In a setback to the Bush administration, the US Justice Department has ordered a formal criminal probe into the destruction of CIA interrogation tapes of terror suspects under the supervision of a federal prosecutor.
Attorney General Michael Mukasey has asked US Attorney John Durham, responsible for cracking down on the mafia operations in Connecticut, to head the FBI probe into the alleged destruction of the videotapes.
"Following a preliminary inquiry into the destruction by CIA personnel of videotapes of detainee interrogations, the Department's National Security Division has recommended, and I have concluded, that there is a basis for initiating a criminal investigation of this matter," the country's top law enforcement officer said in a statement.
The preliminary inquiry was opened on December 8 last, two days after the disclosure by CIA Director Michael Hayden that the tapes had been destroyed. The inquiry was to gather the initial facts needed to determine whether there is sufficient predication to warrant a criminal investigation of a potential felony or misdemeanor violation.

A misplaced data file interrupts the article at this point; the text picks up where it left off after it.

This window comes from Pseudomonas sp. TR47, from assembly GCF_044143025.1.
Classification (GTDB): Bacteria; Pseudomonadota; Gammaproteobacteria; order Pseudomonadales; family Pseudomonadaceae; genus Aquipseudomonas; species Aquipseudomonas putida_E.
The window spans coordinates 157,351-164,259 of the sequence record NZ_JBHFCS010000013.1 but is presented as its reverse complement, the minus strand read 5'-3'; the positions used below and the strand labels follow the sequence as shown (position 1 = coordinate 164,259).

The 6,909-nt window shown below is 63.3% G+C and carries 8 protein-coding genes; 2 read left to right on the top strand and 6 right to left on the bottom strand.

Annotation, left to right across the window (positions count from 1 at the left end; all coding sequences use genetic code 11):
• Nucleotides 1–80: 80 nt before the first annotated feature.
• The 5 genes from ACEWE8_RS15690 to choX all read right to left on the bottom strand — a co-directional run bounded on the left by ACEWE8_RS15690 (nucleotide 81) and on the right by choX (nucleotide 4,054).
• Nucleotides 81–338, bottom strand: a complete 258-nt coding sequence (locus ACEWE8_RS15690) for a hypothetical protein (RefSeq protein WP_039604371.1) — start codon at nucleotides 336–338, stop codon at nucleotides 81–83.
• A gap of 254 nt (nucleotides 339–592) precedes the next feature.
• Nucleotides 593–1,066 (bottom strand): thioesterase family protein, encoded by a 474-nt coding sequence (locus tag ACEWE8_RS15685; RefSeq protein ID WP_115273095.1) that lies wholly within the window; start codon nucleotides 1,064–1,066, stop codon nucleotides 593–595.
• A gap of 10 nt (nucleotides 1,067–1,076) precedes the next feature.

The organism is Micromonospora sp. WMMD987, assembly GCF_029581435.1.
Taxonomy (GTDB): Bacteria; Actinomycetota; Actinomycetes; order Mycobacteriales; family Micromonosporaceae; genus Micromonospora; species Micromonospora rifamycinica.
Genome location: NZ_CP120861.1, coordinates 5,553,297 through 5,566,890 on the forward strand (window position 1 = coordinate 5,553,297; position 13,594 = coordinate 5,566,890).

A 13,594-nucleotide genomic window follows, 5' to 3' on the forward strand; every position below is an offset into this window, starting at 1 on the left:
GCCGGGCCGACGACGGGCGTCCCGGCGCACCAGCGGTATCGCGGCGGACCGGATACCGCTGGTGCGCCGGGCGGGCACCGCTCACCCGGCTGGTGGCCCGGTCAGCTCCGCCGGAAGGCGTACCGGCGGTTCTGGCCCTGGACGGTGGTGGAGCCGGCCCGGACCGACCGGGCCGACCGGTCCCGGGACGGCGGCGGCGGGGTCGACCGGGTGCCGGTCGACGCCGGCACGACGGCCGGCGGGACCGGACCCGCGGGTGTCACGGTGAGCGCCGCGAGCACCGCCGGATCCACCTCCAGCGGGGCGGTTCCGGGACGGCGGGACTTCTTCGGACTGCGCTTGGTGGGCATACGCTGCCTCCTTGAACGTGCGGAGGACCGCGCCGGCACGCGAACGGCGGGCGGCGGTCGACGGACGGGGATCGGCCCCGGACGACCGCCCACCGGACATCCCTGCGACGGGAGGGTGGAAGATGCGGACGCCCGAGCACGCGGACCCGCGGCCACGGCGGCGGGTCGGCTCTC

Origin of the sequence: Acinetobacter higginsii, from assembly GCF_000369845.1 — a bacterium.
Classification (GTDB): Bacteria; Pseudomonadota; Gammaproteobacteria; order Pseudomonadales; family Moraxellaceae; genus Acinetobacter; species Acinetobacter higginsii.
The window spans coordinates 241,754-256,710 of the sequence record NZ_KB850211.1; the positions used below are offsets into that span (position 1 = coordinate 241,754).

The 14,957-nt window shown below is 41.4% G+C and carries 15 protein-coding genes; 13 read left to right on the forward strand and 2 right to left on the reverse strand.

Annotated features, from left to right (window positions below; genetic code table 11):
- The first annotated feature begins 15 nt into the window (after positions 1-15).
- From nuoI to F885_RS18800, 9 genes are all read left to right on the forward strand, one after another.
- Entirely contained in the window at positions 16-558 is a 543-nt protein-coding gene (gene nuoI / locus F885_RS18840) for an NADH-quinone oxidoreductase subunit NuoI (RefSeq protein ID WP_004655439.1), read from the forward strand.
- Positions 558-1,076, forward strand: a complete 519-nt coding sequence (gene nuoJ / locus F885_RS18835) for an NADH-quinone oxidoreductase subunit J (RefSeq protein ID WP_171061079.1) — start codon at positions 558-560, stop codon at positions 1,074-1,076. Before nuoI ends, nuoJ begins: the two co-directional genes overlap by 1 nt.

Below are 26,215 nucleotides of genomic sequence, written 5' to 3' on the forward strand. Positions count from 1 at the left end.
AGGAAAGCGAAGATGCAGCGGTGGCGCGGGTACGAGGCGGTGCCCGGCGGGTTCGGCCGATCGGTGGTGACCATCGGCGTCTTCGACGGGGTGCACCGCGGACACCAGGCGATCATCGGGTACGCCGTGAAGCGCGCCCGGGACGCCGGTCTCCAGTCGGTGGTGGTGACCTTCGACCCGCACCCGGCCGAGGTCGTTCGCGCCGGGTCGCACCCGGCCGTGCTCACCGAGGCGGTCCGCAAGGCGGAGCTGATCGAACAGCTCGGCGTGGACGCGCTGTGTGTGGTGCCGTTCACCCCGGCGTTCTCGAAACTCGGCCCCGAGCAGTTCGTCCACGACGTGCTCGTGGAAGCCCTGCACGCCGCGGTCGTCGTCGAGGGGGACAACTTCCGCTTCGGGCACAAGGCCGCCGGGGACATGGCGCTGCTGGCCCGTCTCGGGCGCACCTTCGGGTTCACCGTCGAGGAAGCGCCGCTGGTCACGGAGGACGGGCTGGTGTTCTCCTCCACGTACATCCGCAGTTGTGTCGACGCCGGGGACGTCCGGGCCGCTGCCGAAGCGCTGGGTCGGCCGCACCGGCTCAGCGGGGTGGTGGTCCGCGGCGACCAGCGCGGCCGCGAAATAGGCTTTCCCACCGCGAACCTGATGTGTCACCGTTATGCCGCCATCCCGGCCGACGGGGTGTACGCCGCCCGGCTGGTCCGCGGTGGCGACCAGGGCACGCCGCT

The news of the CIA, in 2005, destroying the torture tapes of two Al Qaeda suspects had set off a furore with many in the Congress demanding an official probe into the matter by an independent counsel.
The decision of the Attorney General for a formal criminal investigation stops short of an appointment of a Special Counsel to investigate the matter.
"While I certainly agree that these matters warrant an immediate criminal investigation, it is disappointing that the attorney general has stepped outside the Justice Department's own regulations and declined to appoint a more independent special counsel in this matter," John Conyers, the Chairman of the House Judiciary Committee, said in a statement.
Expressing disappointment at the 'limited scope' of the investigation, Conyers said, 'The probe appears to be limited to the destruction of two tapes. The government needs to scrutinize what other evidence may have been destroyed beyond the two tapes, as well as the underlying allegations of misconduct associated with the interrogations.'
"I remain concerned that the constitutional oversight role of Congress has been ignored in the discovery and destruction of these tapes," Patrick Leahy, the chair of the Senate Judiciary Committee said.